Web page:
[E]very one of the world’s major polluting countries [must] institute draconian conservation measures, shut down much of its energy and transportation infrastructure, and completely retool its economy. . . . [T]he carbon emissions from existing global infrastructure, if operated through its normal lifetime, will exceed our entire emissions “allowance”—the further gigatons of carbon that can be released without crossing the threshold of catastrophe. . . . To stay within that allowance, a top-down intervention needs to happen not only in every country but throughout every country. . . . [O]verwhelming numbers of human beings . . . need to accept high taxes and severe curtailment of their familiar life styles without revolting. . . . They have to make sacrifices for distant threatened nations and distant future generations. They have to be permanently terrified by hotter summers and more frequent natural disasters, rather than just getting used to them. Every day, instead of thinking about breakfast, they have to think about death.

So where do the candidates stand? Go through the leading contenders, and you find that sure enough they are quickly lining up to eradicate fossil fuels. . . .

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Add Rent Control To The List Of Progressive Policies That Are Sure To Increase Income Inequality

The list of progressive policy proposals supposedly designed to increase fairness and justice in the world just keeps getting longer and longer. Medicare for all. Free college. Higher minimum wages. Every kind of “climate justice” prescription. Reparations for slavery. And here’s one that seemed to have faded away in disgrace decades ago, but now is making a revival: rent control. Rent control is currently getting expanded and strengthened in numerous progressive jurisdictions, from New York to California, with new proposals now on the table in places like Minnesota and Illinois.

A recurring topic in this blog has been the extent to which progressive policies reduce — or instead, actually increase — income inequality. You will not be surprised to hear that there is a very close relationship between jurisdictions with more progressive and redistributive policies and higher income inequality. In an article I wrote in the City Journal in 2015 I pointed out the close relationship:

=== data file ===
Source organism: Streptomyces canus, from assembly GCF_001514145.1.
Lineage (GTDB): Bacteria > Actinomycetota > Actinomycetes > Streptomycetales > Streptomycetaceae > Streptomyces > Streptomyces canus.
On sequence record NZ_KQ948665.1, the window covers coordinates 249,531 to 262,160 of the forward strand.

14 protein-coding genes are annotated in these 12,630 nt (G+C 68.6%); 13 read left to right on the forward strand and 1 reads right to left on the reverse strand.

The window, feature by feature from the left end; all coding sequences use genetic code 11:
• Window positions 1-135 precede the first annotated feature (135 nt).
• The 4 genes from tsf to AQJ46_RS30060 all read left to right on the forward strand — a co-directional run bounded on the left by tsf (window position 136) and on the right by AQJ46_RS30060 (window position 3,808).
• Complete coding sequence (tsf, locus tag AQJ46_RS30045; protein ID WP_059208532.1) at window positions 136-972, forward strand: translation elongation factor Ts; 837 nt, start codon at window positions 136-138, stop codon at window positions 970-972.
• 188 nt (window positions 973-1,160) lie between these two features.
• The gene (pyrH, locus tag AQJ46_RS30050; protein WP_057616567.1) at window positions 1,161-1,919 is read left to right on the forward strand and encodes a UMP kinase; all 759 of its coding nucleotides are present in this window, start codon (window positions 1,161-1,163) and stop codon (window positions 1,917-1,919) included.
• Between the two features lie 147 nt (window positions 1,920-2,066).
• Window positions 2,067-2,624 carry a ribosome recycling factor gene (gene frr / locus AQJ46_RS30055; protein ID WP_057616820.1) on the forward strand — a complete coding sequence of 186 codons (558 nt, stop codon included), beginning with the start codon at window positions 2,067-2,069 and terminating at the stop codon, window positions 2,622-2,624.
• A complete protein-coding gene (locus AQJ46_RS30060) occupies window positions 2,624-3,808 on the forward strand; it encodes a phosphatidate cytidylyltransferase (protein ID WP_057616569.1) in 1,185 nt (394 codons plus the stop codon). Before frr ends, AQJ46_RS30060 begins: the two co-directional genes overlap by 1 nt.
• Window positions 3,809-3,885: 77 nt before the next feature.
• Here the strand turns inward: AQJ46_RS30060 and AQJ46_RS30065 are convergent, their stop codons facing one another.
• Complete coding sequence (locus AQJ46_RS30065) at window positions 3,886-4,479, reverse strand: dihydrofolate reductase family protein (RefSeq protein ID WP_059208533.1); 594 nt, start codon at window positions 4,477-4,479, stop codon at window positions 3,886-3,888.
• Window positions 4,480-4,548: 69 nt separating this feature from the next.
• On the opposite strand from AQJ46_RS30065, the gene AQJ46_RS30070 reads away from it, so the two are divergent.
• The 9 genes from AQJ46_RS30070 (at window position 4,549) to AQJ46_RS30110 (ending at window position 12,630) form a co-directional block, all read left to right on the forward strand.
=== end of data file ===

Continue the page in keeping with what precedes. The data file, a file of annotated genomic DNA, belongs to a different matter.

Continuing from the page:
[In 2014] Bloomberg Rankings published a national study on income inequality, using U.S. Census Bureau income data to rank each of the 435 congressional districts by economists’ standard measure of inequality, the Gini coefficient. The study found high levels of income inequality in areas of the country known for their political progressivism. Topping the inequality list was New York’s tenth congressional district, which covers the West Side of Manhattan and Wall Street—including City Hall. Of the top 25 spots, 23 went to Democratic districts—and not just any Democratic districts. The five congressional districts covering some part of Manhattan earned the first, sixth, ninth, 13th, and 20th positions. Congressional districts in solidly liberal Chicago, Cambridge, Los Angeles, Santa Monica, and Berkeley placed in the Top 25. House minority leader Nancy Pelosi’s San Francisco district ranked 14th on the list . . . . And how about rent control? . . .